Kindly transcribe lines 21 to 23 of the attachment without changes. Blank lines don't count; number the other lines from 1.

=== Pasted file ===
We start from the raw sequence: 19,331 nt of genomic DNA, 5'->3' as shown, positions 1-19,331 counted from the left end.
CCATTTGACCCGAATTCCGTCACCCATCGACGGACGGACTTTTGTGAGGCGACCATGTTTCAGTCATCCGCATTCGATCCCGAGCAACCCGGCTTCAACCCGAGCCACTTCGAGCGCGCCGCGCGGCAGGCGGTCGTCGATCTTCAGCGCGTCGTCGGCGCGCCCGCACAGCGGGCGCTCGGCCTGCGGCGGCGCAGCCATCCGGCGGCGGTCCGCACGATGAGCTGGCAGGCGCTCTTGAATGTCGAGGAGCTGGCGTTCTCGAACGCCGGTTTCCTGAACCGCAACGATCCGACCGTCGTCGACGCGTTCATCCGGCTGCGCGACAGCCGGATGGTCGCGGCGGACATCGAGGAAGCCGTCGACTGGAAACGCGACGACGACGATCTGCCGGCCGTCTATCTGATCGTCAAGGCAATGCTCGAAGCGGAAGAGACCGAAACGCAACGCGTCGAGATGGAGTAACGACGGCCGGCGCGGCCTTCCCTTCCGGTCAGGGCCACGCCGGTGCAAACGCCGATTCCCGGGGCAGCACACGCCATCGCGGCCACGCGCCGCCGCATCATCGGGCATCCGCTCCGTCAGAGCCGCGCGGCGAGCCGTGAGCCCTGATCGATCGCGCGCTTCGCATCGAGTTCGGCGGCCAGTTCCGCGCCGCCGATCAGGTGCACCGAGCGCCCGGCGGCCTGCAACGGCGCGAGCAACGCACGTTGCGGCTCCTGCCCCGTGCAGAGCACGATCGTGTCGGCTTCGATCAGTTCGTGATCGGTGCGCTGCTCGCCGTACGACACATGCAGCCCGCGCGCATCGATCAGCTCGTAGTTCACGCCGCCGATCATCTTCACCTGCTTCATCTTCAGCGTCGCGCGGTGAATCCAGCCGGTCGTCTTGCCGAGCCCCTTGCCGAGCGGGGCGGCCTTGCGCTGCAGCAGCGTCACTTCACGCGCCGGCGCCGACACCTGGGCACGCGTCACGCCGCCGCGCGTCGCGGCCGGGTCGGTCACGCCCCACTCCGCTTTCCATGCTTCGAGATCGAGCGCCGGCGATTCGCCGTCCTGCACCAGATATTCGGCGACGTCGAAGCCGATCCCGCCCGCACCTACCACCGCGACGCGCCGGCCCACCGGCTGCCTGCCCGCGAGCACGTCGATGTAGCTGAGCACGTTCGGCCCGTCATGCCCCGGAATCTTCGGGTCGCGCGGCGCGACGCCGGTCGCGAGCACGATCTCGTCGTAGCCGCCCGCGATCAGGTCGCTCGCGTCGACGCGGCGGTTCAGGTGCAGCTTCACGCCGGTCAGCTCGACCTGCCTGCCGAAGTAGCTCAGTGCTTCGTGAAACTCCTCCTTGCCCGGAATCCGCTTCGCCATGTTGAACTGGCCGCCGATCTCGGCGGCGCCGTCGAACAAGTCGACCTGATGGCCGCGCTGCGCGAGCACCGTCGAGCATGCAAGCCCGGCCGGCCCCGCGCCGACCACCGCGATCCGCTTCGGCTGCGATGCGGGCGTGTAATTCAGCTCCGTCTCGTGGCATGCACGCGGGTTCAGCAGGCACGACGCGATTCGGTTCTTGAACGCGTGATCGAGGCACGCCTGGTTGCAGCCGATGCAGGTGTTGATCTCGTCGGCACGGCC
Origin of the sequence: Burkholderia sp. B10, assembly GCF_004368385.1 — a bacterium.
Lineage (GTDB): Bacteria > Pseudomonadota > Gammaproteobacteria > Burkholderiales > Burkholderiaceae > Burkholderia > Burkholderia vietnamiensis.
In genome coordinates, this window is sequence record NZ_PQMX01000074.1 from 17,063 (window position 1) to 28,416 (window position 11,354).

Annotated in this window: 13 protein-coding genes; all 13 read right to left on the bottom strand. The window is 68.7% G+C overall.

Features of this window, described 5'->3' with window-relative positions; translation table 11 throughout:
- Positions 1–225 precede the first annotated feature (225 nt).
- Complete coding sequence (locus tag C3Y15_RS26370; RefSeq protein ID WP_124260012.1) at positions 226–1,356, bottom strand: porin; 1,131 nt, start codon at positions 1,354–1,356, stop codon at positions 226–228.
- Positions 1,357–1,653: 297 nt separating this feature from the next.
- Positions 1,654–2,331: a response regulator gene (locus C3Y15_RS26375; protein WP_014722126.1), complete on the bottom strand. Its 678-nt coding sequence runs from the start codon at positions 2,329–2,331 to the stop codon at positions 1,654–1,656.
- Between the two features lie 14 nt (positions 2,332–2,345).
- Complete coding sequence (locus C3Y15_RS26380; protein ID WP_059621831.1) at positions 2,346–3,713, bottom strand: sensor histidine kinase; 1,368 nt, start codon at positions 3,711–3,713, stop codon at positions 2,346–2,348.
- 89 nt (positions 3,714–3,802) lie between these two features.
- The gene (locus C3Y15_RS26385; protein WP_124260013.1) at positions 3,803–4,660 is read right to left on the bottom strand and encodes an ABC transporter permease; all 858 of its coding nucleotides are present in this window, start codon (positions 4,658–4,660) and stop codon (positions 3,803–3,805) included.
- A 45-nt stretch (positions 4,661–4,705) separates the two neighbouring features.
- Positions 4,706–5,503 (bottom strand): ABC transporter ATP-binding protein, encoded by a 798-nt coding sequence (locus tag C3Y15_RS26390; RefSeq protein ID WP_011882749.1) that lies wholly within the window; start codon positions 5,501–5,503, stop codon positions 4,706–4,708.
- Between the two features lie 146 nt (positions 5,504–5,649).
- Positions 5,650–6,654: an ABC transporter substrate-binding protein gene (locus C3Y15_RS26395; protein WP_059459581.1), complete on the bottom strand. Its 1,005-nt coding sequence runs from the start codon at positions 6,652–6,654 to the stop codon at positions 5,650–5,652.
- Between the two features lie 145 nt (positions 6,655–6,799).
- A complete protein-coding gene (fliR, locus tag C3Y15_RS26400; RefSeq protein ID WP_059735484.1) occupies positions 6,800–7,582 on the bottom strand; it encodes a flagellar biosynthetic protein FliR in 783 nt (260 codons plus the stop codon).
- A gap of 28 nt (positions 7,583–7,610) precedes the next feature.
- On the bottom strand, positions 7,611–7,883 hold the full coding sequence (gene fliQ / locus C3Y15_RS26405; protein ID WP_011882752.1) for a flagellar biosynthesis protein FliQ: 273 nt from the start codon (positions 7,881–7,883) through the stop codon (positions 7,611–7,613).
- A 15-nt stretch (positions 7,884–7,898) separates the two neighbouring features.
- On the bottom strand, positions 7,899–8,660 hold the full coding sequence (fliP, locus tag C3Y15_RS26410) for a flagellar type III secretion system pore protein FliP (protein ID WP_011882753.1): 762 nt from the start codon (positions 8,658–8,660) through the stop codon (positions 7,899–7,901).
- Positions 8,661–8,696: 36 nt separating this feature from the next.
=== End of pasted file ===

- A complete protein-coding gene (fliR, locus tag C3Y15_RS26400; RefSeq protein ID WP_059735484.1) occupies positions 6,800–7,582 on the bottom strand; it encodes a flagellar biosynthetic protein FliR in 783 nt (260 codons plus the stop codon).
- A gap of 28 nt (positions 7,583–7,610) precedes the next feature.
- On the bottom strand, positions 7,611–7,883 hold the full coding sequence (gene fliQ / locus C3Y15_RS26405; protein ID WP_011882752.1) for a flagellar biosynthesis protein FliQ: 273 nt from the start codon (positions 7,881–7,883) through the stop codon (positions 7,611–7,613).